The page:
George W. Bush, Messianics, and the Left

In March of last year, I wrote about a minor kerfuffle involving Rick Santorum, who was then in the middle of a quixotic run for the presidency. The former senator who had come from out of nowhere to be the runner-up in the Republican presidential nomination race had apparently given a paid speech to the Messianic Jewish Alliance of America, a group whose adherents claim Jewish identity but also profess a belief in the divinity of Jesus. As I explained at the time, in doing so Santorum was picking at a sore wound for a Jewish community whose history rendered them especially sensitive to efforts aimed at converting Jews to Christianity, as the Messianics intend. While these people are as free to believe what they like as any other American, the overwhelming majority of Jews—regardless of denomination or political belief—reject their claim to being part of the Jewish people as well as take a dim view of their deceptive practices aimed at fostering conversion. I wrote that the candidate, who had a long history of friendship for the Jewish community and the State of Israel, needed to understand that involving himself with such a group compromised his standing with Jews. While this episode neither helped nor hurt Santorum’s long-shot presidential run, apparently the lesson was lost on a far more important member of the GOP who also has a sterling record of friendship for the Jews: former President George W. Bush.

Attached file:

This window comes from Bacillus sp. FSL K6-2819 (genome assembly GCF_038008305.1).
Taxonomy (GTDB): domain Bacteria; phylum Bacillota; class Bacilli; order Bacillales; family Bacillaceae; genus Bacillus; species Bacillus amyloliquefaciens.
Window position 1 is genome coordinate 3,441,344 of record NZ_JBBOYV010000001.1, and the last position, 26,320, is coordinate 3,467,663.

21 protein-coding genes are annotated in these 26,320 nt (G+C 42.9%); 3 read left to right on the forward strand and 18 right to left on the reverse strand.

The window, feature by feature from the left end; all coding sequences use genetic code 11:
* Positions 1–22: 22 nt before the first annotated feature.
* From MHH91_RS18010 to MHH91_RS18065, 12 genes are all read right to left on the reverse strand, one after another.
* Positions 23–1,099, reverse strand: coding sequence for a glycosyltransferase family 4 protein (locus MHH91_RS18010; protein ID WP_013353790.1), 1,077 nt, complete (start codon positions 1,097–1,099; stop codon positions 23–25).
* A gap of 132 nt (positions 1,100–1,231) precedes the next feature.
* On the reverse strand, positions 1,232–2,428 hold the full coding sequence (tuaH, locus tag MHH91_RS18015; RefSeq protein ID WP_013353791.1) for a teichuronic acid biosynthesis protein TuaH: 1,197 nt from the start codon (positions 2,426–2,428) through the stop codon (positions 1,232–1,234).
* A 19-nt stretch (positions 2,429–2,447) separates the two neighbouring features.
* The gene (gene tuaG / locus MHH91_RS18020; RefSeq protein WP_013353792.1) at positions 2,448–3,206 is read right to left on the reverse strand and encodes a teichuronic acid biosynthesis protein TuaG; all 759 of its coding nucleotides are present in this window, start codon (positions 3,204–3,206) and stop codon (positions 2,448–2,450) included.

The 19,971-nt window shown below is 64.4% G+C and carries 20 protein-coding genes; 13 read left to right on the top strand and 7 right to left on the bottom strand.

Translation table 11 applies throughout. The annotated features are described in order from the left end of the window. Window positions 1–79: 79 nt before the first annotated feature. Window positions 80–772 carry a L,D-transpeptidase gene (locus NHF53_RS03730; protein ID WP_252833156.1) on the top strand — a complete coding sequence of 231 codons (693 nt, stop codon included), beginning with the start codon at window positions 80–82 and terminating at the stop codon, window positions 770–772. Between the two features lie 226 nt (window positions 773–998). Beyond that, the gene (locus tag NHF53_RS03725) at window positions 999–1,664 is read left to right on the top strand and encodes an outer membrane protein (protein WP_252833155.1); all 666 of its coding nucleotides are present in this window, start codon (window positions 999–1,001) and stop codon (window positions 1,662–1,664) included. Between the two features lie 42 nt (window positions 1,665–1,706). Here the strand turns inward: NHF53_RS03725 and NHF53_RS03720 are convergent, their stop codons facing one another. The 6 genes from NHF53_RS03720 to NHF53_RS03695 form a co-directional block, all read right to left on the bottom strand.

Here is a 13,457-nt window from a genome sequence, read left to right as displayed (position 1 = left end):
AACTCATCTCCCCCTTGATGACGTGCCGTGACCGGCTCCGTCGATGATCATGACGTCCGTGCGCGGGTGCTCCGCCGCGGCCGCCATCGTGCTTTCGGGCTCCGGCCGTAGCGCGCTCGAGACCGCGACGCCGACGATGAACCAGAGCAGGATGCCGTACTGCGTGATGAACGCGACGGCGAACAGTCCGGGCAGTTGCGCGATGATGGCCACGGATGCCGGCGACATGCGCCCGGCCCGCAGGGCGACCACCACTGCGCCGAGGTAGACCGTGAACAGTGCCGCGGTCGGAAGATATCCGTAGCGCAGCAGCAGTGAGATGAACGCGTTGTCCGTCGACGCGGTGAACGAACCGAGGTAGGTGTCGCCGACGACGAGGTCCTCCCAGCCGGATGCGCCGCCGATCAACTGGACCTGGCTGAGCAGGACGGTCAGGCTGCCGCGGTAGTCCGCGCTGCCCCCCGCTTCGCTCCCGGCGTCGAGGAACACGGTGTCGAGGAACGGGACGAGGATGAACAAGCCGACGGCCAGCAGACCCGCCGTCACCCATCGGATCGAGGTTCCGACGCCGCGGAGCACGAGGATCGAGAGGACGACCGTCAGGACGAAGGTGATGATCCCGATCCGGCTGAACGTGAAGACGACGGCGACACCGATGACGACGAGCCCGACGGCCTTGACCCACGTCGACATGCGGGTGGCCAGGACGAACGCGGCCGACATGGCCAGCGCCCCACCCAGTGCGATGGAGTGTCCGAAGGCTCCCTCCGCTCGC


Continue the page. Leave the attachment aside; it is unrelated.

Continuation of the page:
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George W. Bush, Messianics, and the Left

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